But the attractions of the British capital today tend to go in the opposite direction to that of Renzo Piano’s Shard, developing not in height but in depth.
As if it were not enough to have the oldest subway in the world, today the city is rediscovering its subsoil, launching a new trend: life underground.
There are restaurants, shops and spaces dedicated to the arts bringing the city to a new – underground – life.
Near Foley Street, there is a place which can be reached by going down an iron staircase that reaches a former Victorian bath for men. Today the space hosts a trendy café and restaurant that is spartan and sophisticated at the same time.
A great place for a breakfast or a coffee, within walking distance of the British Museum.
The old Thames Tunnel is another fascinating London underground space. It was the first tunnel in the world to be excavated under a river and it was inaugurated in 1844.
It was initially used as an underground passage for pedestrians and horse-drawn carriages, and was later sold to the railways of the London state as a forerunner of the future underground network.
Closed for 150 years, it reopened recently and it is now accessible through guided tours.
It’s a place for street art and they also organize concerts and shows here, precisely at 23 meters of depth.
There is also an underground shop in London that combines art, fashion and furniture.
It is located in a basement of the East London area.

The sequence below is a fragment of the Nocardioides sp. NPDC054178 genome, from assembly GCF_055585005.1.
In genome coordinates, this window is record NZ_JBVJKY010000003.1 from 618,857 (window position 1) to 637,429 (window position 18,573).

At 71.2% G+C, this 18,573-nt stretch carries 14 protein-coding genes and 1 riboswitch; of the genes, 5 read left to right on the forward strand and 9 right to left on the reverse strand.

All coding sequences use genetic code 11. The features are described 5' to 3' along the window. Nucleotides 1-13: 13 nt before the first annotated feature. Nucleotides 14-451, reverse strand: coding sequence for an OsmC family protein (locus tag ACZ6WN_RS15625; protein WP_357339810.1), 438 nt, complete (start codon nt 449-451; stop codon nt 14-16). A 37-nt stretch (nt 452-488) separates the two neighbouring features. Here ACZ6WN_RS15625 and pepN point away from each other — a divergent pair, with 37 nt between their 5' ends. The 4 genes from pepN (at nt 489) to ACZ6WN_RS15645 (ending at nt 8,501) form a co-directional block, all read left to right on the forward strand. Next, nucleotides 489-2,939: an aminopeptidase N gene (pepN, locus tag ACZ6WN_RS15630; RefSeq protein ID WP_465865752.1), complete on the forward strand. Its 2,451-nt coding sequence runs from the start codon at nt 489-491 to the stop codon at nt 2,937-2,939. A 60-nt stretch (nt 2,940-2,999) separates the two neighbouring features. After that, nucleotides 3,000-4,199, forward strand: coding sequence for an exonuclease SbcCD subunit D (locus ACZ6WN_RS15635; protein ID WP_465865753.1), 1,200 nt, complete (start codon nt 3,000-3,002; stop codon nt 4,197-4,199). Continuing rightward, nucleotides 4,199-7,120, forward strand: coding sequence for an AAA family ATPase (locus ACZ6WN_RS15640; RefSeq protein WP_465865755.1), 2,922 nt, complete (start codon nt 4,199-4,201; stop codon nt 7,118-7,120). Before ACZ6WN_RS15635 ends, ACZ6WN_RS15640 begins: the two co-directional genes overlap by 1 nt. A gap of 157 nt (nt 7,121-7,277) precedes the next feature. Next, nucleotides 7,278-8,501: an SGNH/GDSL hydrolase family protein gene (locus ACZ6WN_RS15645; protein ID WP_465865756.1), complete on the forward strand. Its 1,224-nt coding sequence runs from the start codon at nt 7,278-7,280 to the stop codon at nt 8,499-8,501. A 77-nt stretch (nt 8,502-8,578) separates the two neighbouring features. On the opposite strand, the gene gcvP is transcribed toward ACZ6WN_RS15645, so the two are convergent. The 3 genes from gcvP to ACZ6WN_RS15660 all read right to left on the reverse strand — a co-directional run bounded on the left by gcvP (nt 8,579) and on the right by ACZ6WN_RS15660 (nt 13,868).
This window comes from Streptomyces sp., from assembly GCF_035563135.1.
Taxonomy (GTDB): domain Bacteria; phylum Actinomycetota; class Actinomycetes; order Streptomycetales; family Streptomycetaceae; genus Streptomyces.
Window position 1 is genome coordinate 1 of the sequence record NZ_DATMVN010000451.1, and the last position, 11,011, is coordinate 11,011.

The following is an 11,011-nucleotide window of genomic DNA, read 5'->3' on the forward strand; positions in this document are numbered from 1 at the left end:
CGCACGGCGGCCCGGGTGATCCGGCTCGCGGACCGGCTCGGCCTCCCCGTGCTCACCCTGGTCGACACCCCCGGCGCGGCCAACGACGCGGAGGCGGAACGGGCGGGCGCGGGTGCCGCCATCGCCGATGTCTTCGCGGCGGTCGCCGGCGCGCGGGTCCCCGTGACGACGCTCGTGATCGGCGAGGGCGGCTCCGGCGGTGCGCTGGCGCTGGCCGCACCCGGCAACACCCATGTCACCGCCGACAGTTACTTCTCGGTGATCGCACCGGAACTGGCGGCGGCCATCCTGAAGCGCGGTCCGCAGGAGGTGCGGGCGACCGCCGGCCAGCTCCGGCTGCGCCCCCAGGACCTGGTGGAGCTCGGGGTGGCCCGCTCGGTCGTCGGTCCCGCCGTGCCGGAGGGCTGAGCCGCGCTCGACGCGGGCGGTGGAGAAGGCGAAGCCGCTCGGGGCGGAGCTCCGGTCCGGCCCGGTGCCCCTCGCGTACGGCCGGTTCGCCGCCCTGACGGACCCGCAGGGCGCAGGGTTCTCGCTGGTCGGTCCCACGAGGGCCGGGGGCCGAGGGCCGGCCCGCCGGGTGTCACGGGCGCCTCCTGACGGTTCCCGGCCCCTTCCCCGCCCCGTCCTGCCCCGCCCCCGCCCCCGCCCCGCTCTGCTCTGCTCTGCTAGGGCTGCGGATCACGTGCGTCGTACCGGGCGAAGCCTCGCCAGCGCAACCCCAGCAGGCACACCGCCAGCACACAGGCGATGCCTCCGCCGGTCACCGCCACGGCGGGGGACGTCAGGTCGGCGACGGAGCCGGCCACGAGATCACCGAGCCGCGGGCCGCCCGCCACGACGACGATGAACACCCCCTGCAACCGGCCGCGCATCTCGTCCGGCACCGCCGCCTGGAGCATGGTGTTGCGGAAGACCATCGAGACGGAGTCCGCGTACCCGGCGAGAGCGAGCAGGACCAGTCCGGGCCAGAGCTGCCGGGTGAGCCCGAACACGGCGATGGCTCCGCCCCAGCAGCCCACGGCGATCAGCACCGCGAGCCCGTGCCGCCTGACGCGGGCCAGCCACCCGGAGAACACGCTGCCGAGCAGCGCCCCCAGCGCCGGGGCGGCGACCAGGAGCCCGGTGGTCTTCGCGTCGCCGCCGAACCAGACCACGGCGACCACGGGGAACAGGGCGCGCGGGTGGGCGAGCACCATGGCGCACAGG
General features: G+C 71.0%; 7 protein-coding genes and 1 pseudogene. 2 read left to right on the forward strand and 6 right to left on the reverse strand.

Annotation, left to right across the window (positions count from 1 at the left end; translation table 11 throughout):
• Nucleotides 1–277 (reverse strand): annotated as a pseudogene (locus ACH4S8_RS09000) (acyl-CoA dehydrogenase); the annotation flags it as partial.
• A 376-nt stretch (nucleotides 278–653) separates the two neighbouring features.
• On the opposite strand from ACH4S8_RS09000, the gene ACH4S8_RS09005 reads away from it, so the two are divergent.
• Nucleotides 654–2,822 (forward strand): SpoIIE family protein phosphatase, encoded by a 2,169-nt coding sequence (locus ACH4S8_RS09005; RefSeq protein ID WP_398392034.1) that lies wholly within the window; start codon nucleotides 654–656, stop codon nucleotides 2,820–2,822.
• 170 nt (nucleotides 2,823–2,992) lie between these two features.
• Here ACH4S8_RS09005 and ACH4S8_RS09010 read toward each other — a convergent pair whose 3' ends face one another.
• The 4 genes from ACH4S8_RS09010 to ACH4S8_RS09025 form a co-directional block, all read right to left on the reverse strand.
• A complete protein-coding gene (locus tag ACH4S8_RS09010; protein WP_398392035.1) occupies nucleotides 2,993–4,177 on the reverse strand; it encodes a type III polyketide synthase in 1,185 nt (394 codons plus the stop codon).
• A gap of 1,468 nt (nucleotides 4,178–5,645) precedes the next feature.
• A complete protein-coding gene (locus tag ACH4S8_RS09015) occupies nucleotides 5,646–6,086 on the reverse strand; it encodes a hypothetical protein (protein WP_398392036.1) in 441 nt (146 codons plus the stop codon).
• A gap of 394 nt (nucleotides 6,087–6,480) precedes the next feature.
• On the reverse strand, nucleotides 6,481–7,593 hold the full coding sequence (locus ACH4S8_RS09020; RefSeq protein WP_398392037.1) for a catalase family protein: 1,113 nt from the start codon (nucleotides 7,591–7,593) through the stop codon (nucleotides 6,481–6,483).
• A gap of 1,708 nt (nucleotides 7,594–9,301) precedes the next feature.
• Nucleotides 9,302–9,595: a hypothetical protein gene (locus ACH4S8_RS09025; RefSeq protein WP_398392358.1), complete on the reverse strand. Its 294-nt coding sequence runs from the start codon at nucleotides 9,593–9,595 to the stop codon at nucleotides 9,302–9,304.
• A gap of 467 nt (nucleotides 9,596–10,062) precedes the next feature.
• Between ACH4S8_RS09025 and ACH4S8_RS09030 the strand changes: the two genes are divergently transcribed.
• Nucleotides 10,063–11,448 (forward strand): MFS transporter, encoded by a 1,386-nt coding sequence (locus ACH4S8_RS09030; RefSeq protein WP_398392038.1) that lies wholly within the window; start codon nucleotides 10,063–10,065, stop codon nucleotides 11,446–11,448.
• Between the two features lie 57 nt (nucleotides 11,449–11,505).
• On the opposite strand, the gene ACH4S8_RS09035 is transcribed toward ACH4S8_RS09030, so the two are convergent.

Designed by a local design studio, the Chalk Room is composed of dimly lit environments, almost recreating the depth of the subsoil and placing at the centre the design of the furniture, antique or salvaged, and brand clothing and accessories.
It is located just below the surface of another shop and, among the most unusual objects sold here, there is an old Chesterfield sofa without backrest, a wardrobe for a single dress and an old wooden chest once used to carry pigs.
Another place where the sun's rays do not filter is The Tanks, a space which was recently inaugurated and dedicated to art, managed by the Tate Modern, the most visited modern art museum in the world.
If the latter is already distinguished by the extravagance of the occupied spaces, this extra underground space of the museum occupies the buried rooms that housed the oil tanks and cisterns in the last century.
In fact, this space is located at level 0 of the Tate Modern building and its connecting rooms are the location for artistic performances, almost always with free admission.
The Tanks by the Tate Modern
In London there is also an annual event that has chosen the underground as a place of performance and meeting place.
This is the Vault Festival hosted in the galleries under the Waterloo station and that every year, from January to March, hosts 60 shows, about 10 a week for 6 weeks including dance, music, circus arts, experimental theatre and many more.
This space, with its neon-lit tunnels and graffiti-painted walls, is one of the most innovative and creative places in London without limits or boundaries.
A new project, called the Growing Underground, is hosted in a structure with tunnels built as shelters from the bombs during World War II, now abandoned.
The project is based on the experimental techniques of vertical cultivation, assisted by LED technology.
As this cultivation space is independent of the climatic conditions, and pesticides are not used thanks to the completely aseptic environment, it is almost impossible to lose the harvest, as there are no unfavourable atmospheric events.
Founded a few years back, the underground farm now supplies some of the largest supermarkets in the city and is used by the most renowned chefs.
There are tours organised to visit the underground farm and to learn more about these agricultural techniques.